Five ways to defeat blog trolls and cyberstalkers

Trolling can lead to far worse things, including cyberstalking

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Even if ignoring the harasser doesn't get him to stop, at least you won't fan his flames, Wood says. "The more a person responds, the more they teach the stalker about themselves or divulge information they shouldn't," he says.

3. Maintain your privacy

Don't publish any personal information, such as your address or phone number. If you need to, use a Post Office box number. Wood suggests asking your state's motor vehicles and voter registry to put a block on your address and phone number. "Otherwise, any person may obtain them just for inquiring," he says.

Some longtime bloggers, such as Bray and his wife Lauren Wood, a senior technical program manager at Sun, refrain from posting photos of their children on their blogs.

4. Block and ban

If you're experiencing abuse on a moderated blog, you can appeal to the administrator, who can try banning the troll. Be prepared to include a history of the troll's posts, including full headers.

Some blog services offer technologies that enable you to block offensive participants. Using Wordpress, Silverstein can moderate the comments of anyone who hasn't contributed to the site before, which helps eliminate the hit-and-run type of trolls. "That allows me to weed out 90% of the abuse I get," he says.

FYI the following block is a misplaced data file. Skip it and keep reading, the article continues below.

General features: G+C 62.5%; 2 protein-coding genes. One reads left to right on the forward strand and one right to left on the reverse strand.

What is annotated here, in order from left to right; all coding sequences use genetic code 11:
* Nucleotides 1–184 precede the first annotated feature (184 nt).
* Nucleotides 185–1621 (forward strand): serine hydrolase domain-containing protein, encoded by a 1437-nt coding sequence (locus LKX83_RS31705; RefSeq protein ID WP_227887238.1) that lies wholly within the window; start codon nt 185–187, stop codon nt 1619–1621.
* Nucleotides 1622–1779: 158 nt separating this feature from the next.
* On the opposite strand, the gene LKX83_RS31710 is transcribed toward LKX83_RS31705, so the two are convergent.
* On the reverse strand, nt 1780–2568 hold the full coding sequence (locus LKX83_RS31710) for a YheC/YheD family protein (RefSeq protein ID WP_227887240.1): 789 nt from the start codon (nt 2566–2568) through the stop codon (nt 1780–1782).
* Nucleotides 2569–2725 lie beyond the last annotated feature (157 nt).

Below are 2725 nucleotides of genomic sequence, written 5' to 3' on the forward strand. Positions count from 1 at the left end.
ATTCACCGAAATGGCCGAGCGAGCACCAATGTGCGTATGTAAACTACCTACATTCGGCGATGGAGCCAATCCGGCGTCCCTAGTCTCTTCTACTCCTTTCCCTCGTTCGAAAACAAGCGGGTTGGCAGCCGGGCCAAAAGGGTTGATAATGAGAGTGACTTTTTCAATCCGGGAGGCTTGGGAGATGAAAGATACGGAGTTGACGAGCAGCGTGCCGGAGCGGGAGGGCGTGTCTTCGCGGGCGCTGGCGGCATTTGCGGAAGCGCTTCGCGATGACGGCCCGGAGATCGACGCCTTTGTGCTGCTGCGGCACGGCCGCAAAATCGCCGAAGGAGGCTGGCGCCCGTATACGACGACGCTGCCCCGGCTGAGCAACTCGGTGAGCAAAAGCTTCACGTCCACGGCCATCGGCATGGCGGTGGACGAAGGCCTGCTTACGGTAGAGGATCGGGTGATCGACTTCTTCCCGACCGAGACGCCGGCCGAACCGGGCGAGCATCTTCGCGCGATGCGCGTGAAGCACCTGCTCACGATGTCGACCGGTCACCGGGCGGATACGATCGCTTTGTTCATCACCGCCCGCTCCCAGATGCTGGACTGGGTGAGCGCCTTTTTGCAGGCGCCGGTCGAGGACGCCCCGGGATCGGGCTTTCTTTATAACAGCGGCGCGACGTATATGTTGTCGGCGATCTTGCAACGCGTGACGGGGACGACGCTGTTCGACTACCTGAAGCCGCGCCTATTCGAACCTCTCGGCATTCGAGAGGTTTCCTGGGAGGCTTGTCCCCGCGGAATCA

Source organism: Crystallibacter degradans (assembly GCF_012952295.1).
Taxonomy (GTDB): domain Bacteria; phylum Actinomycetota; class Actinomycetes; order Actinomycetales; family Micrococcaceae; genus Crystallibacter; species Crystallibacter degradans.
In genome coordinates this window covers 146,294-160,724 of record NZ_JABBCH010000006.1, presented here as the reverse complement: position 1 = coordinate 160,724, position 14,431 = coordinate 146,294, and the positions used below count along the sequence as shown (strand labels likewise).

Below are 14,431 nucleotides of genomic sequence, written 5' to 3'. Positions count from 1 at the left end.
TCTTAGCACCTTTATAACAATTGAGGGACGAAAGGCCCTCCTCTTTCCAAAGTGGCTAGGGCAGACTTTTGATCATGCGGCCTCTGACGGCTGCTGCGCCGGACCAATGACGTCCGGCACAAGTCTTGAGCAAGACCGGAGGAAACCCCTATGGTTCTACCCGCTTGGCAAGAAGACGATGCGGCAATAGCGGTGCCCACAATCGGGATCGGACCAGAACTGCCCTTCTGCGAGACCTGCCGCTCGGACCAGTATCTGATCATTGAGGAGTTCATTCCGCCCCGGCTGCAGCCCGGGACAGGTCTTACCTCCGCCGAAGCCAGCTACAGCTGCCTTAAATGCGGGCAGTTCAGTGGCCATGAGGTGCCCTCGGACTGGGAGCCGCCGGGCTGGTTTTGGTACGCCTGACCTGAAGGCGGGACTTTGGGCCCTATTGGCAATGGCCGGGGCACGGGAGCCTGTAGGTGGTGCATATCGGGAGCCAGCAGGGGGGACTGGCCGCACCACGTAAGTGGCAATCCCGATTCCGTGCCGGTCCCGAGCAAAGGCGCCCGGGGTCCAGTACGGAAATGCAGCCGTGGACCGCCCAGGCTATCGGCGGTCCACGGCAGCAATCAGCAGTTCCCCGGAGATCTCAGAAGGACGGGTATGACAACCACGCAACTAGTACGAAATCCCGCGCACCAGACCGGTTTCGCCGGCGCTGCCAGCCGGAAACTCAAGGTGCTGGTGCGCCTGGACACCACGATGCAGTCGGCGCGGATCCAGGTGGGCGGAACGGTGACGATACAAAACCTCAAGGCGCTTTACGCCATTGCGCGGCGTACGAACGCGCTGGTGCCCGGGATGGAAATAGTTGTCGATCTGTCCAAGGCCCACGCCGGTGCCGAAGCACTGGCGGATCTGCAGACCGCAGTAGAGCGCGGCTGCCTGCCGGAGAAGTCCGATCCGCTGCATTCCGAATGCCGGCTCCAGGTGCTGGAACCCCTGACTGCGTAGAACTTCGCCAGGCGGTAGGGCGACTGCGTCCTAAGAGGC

Another plug-in enables him to ban certain IP addresses. "That's especially good for the really crazy people, if they post one comment that goes beyond the pale," he says.

5. Keep a log

Be sure to keep a copy of anything you receive from the harasser, Lauren Wood suggests. If they contact you by phone rather than e-mail, take notes on what they say and how often they call, she says. "You'll need proof rather than, 'I think he was calling three times a day,'" she says. "You'll want a log that says, 'He called at 9:14 p.m."

Above all, when you have an online presence, you need to prepare yourself for the possibility of becoming a target, Wood adds. "Just like in the real world, you need to realize which dark alleys you shouldn't enter at night, and if you do, have protection and know what you should do when," she says.

Adds Silverstein, "you're very vulnerable as a blogger. You're out there hanging on the line, and anyone can take a shot at you."

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